It’s hard to imagine now, but one-year ago Zach Duke was not pitching in the major leagues. Duke was released by the Washington Nationals on June 10, 2013, after racking up an 8.71 ERA / 4.55 FIP over 20.2 IP. The Cincinnati Reds signed him a few days later then shipped him to their AAA affiliate in Louisville. In a recent interview with Andrew Gruman, Duke said:
“I figured out I needed to do something different to get a chance to be in the big leagues again… I really was going to try anything.”
Well, the changes Duke implemented worked. Not only is he back in the bigs, but Duke, and his 0.9 fWAR, has been the Brewers’ most valuable reliever so far this season. Yes, higher than Will Smith (0.7 fWAR) and K-Rod (0.5 fWAR).
So how sustainable is Zach Duke’s surge? First, let’s look at the big adjustment he made – lowering his arm slot. Duke’s new sidearm delivery is apparent thanks to the good folks at Brooks Baseball. Here are Duke’s release points from the 2007 season (earliest Pitch F/x info) until June 2, 2013, the last game he pitched for the Nationals.
Duke’s mechanical changes are evident but how good have the results been? To keep things simple, these are Duke’s splits during the corresponding dates above.
Obviously, Duke has a significantly smaller sample size throwing from the lower arm slot, but the metrics show promising improvement across the board. Statistically, things clicked once Duke adjusted his mechanics. Of course, the change in arm slot is a short-term advantage for Duke, especially with hitters who are familiar with him. The change benefits Duke in the initial sample size, but Duke didn’t just change his arm slot over the last year. No, Duke also added a new pitch.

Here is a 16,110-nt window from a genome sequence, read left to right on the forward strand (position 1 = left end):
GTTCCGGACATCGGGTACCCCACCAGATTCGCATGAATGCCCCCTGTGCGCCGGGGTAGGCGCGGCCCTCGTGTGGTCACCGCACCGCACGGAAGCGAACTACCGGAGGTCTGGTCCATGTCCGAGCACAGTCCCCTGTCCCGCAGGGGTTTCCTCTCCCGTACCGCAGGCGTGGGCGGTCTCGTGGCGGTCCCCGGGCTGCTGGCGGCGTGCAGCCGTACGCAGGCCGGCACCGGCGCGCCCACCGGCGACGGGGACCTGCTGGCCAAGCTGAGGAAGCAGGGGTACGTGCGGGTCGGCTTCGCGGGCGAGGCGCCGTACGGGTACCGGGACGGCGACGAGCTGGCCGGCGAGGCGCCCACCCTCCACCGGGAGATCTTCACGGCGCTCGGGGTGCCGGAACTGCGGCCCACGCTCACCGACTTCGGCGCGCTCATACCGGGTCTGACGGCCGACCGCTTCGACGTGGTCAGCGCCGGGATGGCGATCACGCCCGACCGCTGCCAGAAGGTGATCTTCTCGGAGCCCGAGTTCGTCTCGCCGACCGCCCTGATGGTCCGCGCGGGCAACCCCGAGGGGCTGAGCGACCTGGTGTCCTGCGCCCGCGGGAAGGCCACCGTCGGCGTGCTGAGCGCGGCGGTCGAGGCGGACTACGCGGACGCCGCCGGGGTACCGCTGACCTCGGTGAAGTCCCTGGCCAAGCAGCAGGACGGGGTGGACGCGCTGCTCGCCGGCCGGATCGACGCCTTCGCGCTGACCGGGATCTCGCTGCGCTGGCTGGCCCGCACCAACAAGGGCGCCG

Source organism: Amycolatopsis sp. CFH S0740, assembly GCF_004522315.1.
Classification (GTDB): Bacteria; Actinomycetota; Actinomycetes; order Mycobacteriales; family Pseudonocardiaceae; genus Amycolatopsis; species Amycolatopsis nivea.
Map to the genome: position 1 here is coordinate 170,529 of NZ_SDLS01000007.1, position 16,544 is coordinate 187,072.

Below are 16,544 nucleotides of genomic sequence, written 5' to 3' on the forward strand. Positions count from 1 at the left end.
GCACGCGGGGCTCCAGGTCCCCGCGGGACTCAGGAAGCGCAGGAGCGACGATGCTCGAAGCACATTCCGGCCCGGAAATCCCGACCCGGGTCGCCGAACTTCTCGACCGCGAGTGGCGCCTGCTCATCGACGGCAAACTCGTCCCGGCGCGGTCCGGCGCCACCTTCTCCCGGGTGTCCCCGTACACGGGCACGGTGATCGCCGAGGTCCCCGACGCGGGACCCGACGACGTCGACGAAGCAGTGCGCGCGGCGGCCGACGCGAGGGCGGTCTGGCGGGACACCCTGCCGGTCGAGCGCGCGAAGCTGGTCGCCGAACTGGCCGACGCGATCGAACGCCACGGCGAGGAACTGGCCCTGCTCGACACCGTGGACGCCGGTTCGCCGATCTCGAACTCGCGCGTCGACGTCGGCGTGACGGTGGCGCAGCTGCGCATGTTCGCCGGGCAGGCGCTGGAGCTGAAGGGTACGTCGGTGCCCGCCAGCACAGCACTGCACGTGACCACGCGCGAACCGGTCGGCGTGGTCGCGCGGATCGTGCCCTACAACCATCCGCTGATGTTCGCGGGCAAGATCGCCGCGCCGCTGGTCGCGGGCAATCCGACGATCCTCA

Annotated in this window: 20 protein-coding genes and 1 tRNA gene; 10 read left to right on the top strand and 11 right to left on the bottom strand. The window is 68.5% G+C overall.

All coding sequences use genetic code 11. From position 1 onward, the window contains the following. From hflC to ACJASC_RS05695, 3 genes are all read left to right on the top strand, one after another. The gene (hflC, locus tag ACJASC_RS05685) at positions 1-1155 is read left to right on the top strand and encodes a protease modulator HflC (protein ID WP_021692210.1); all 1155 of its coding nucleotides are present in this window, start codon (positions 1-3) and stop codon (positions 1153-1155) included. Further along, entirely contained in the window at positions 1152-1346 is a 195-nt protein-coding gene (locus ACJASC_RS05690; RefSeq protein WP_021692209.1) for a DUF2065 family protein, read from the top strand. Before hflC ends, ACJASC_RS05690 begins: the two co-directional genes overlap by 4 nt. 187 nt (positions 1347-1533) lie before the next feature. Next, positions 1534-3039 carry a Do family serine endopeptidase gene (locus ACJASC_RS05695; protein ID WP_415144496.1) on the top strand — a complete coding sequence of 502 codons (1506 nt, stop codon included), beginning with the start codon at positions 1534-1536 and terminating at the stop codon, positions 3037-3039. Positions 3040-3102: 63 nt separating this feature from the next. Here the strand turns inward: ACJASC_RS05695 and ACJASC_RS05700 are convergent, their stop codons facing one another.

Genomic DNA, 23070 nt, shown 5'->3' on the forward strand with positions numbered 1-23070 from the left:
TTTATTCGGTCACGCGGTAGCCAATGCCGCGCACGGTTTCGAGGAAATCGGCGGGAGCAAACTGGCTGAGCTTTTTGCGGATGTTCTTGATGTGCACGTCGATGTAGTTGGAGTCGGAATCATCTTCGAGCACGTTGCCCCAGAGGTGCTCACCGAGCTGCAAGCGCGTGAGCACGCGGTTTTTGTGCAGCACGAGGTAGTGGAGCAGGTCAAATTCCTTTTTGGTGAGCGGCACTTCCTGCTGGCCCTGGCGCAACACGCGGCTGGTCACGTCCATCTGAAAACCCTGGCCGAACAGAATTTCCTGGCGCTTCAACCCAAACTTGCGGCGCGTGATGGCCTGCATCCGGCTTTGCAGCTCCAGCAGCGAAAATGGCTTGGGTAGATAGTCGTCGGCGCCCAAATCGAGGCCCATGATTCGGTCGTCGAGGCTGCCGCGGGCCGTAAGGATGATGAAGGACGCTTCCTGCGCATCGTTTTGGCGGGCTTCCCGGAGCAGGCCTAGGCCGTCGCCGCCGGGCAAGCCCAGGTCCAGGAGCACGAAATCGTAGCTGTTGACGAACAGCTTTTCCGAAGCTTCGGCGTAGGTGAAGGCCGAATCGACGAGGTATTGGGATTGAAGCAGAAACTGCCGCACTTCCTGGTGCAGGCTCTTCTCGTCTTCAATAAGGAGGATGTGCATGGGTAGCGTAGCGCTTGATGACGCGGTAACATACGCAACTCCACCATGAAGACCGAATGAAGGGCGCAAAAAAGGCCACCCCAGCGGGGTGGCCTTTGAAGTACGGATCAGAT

As Gruman noted in his interview, Duke has adjusted his pitching arsenal. Gone is his change-up and, in its place, Duke has been dealing his slider more than ever – 27.1% versus his career norm of 6.7%. Prior to this season, Duke rarely threw his slider to right-handed hitters. That’s where he used the change-up. But Duke’s new, lower arm slot also changed the movement of his slider. Check out the spike in vertical movement on Duke’s slider once he lowered his arm slot.
Besides the new arm slot, now, hitters also have to deal with a better breaker in Duke’s arsenal. Duke’s new slider is a stronger pitch than the change-up he used to throw to RHH. In fact, all batters are hitting for a measly .111 AVG off Duke’s slider this year.
Of course, the Brewers couldn’t have expected this level of performance from Duke when they signed him to a $0.85M minor-league contract this off-season. For the Brewers, Duke has been a bet that’s paid out well, but there appears to be more value in his arm. The metrics suggest Duke has got the stuff to pitch in more high-leverage situations.
Currently, the Brewers bullpen has four southpaws, which is unusual but not crazy. It helps that Zack Duke has actually been better against RHH this year.
Of course, the million dollar question is how sustainable is this? How long before players adjust to Duke’s new arm slot and breaker?
According to Eno Sarris, one of his favorite indicators of potential, sustained success is K-BB%. Basically, it’s a good thing when pitchers can both miss bats and consistently find the strike zone. The Yankees Dellin Batances leads baseball with a 38.2% K-BB%. Zach Duke has a 29.5% K-BB%. That’s tied with Kenley Jansen for ninth best. Here’s how the Brewers’ qualified RP rank by K-BB%:
Zach Duke’s 11.5% SwStr% is also trending in the right direction. It’s almost five ticks higher than his career norm of 6.8%. If the control sticks, then so can Duke.
All together, it’s been quite the year for Zach Duke. At this point in 2013, Duke was sitting in Louisville. Telling himself that something needed to change. Well, something did. Don’t be surprised if Duke starts showing up in more high-leverage innings. He deserves them, and there are plenty of signs that he can, again, rise to that challenge.